First Impressions – Age of Conan
I decided to go ahead with the 7-day trial of Age of Conan from MMORPG.com because it came with three free items and I had no idea how long it would be available. Since the game is pretty cheap ($20) if I liked it I could pick it up, and if I didn’t, well. Nothing lost and at least I could say I’ve played it. I haven’t played long enough to make any solid opinions quite yet, but here’s what I think thus far.
First of all, even with the new video card, it took a lot of tweaking to get it looking good at all. Everything was very jagged and looked very one dimensional to start. I couldn’t figure out what it was because a lot of people I know had ranted and raved about the amazing graphics. Perhaps they meant the gore looked good – and that’s not what draws me into a game, so that won’t want to keep me playing. After fiddling around I nudged some settings and have it playing at a relatively good quality. At least it doesn’t look quite so jagged (and no, I don’t have DX10 on my PC, just my laptop).
I enjoyed the character customization. I like the idea of being able to add scars to a character, after all for the most part these are adventurers. Why would they have flawless skin. Or hey even if they’re a crafter why not be allowed to add soot to their cheek or dust speckles or any other number of little ‘quirks’ that define a character as yours. These add to the story of the character, and they’re a huge part of how players can ‘connect’ to their character. For example, my Ellithia pictured above has bear scars all along her upper right side. How did they get there, what was she doing? So many stories I could come up with for them, from the obvious to the outrageous. I love things like this.
Questing is – still questing. Except at least it’s (sort of) multiple choice in your responses. It’s nice to (almost) think I have a say in the answers, even if they all lead towards the exact same end goal. I think that the quest journal and markers on the map are the new ‘standard’ for questing, with directions pointing players in the right place, clearly labeled. I’m not sure if this is optional or not, but I enjoy the markers. It’s the same method I’ve seen in WAR, and LotRO. EQ2 has this to a lesser degree, you can’t see markers until you approach the proper area.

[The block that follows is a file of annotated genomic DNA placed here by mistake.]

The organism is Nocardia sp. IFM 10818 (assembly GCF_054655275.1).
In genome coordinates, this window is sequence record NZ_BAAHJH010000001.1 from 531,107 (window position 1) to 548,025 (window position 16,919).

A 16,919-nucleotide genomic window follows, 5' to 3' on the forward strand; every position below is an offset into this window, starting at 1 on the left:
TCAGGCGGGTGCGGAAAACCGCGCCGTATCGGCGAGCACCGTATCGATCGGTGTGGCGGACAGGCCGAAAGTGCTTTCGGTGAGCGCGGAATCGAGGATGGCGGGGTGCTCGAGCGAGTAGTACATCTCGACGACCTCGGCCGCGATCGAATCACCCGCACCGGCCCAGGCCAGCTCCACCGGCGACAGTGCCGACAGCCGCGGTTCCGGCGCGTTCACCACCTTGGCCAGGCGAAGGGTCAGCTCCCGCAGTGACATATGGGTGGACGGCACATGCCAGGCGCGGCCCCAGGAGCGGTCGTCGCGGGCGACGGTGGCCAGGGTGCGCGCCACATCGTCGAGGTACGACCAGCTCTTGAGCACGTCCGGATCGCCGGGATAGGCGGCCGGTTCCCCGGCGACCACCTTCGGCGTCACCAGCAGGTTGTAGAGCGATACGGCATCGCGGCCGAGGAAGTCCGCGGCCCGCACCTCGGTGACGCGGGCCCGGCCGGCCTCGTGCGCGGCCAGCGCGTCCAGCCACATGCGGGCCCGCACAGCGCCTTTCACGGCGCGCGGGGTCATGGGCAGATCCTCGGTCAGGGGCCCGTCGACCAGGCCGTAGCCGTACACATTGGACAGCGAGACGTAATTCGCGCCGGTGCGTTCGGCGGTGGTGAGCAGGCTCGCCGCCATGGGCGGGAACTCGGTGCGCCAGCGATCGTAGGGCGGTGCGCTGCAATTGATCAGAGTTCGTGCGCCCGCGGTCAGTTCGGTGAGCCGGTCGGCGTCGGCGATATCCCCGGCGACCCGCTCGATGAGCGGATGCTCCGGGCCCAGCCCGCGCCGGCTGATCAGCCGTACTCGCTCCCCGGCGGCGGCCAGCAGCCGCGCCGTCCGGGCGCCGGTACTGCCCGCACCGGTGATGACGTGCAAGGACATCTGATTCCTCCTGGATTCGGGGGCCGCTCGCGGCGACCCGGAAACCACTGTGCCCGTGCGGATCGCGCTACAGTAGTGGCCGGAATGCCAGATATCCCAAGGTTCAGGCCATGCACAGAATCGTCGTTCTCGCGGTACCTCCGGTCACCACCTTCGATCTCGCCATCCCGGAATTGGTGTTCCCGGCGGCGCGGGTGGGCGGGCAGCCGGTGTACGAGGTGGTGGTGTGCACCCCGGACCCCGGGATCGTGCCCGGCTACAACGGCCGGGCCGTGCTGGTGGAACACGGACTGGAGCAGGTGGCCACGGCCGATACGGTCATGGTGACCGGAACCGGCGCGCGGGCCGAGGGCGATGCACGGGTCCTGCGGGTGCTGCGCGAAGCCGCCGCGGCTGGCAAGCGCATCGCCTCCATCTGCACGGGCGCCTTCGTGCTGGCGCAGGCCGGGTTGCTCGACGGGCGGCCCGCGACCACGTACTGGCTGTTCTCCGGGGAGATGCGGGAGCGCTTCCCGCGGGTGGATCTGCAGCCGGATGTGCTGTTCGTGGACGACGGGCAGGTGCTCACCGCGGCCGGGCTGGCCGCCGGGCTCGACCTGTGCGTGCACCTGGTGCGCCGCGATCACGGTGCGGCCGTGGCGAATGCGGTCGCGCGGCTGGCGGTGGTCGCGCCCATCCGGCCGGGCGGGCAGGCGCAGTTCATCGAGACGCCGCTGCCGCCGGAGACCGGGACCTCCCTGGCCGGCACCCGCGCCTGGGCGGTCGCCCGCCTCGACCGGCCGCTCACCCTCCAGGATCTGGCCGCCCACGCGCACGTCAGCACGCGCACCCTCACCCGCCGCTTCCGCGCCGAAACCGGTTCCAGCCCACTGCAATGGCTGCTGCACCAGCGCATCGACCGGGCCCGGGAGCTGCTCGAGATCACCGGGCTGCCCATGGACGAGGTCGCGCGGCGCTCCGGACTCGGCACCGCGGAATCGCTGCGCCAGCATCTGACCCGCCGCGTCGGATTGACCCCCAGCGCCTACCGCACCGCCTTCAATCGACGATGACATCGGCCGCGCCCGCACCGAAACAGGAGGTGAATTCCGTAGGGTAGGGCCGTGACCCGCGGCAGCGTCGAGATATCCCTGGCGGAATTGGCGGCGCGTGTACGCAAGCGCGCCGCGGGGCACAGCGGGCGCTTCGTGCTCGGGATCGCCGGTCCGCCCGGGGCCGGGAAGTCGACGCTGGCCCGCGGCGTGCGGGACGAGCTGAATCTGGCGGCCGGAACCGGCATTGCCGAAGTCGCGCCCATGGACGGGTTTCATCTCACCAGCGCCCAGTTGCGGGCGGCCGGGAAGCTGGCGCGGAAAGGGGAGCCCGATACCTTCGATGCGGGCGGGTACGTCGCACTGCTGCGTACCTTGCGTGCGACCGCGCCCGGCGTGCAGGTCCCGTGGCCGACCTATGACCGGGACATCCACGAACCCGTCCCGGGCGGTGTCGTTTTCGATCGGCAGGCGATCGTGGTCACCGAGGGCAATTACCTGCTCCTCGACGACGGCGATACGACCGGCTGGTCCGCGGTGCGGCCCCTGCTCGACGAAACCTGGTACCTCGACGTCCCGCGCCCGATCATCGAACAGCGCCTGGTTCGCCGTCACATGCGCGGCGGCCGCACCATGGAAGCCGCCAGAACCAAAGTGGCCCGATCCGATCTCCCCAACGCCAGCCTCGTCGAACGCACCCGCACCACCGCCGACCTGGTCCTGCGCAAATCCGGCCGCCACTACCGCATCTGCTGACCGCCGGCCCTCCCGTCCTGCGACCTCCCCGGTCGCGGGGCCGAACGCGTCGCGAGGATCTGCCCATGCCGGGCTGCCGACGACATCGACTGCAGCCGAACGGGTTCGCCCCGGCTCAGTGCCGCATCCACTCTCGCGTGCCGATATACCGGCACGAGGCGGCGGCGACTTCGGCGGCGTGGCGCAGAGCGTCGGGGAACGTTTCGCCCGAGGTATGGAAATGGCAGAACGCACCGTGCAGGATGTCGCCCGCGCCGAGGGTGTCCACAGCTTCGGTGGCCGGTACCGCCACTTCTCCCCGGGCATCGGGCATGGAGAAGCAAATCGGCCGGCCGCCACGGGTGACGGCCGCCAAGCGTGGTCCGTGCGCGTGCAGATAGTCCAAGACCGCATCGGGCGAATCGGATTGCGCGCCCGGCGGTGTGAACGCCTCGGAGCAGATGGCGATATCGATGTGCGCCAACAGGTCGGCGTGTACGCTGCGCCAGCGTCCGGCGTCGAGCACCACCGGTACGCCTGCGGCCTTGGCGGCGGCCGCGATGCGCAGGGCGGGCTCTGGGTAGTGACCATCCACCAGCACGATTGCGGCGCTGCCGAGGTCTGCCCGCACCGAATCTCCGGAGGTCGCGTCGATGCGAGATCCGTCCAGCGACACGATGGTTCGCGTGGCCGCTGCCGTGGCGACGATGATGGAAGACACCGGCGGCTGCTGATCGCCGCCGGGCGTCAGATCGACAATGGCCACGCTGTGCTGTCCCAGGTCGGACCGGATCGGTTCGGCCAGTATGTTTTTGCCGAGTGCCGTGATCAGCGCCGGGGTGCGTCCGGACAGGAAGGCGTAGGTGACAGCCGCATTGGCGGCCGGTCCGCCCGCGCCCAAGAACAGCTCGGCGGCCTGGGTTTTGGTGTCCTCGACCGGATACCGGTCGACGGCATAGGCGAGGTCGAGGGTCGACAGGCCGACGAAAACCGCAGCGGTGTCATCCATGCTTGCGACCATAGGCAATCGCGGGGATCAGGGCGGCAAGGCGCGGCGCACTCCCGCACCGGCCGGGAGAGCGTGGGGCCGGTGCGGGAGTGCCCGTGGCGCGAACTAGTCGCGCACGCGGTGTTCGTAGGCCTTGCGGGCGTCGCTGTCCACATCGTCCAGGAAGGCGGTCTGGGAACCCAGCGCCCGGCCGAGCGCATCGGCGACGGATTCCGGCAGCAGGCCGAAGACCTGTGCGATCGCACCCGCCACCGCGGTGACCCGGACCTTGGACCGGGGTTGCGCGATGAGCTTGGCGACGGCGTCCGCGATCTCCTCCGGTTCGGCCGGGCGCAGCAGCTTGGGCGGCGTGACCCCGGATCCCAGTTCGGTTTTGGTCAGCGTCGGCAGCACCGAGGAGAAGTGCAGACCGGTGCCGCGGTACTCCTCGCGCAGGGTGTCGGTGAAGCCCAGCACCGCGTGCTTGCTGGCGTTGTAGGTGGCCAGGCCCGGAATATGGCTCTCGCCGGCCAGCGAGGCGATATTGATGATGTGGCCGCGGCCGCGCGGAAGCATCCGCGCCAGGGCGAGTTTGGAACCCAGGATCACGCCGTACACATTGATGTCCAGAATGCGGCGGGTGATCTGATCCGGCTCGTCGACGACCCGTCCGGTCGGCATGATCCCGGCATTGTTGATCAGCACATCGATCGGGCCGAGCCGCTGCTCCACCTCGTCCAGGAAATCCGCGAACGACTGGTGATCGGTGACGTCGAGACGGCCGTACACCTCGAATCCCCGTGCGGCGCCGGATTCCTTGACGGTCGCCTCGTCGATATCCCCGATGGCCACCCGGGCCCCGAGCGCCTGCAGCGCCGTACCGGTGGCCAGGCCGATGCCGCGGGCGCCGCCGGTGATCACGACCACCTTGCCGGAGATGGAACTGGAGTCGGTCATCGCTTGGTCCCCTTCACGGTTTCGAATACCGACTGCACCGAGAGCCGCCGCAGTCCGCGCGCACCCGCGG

Right now I’m a level 6 Aquilonian Priest of Mitra. I just freed a slave girl and helped her escape to the City of Tortage. Turach helped free me of my slave bonds, and I’m working on a destiny line – s0lo. I enjoy being able to have the option of doing things solo if that’s how I’m playing. It puts me in my own instanced version of the city – AT NIGHT. Sounds like I should make a coffee table book. “Tortage – At NIGHT.” Now, I realize that the opening to a game is hardly basis to decide whether or not the game is a keeper since everyone knows those are the crutial times to try to get players to instantly fall in love with your game, but by this point I’ve at least seen what I like – and what I don’t like.
What I haven’t seen yet is why this game is any different then any other game out there – aside from the blood and gore (and breasts). I don’t know if I expect to see that by level 6 or not, maybe I’m asking too much. Keep in mind I still know relatively little about the game. I DO enjoy combat a great deal, I like the way I actually feel involved in the fight, dodging and swiviling around, pivoting and all the rest. It looks (and feels) like combat, and I do enjoy that.
Those are my impressions over all – with so many other games out there that I’m already playing, I doubt this will make it to the line up – but I’m still having a relatively good time with it, and I’m glad I decided to try it out.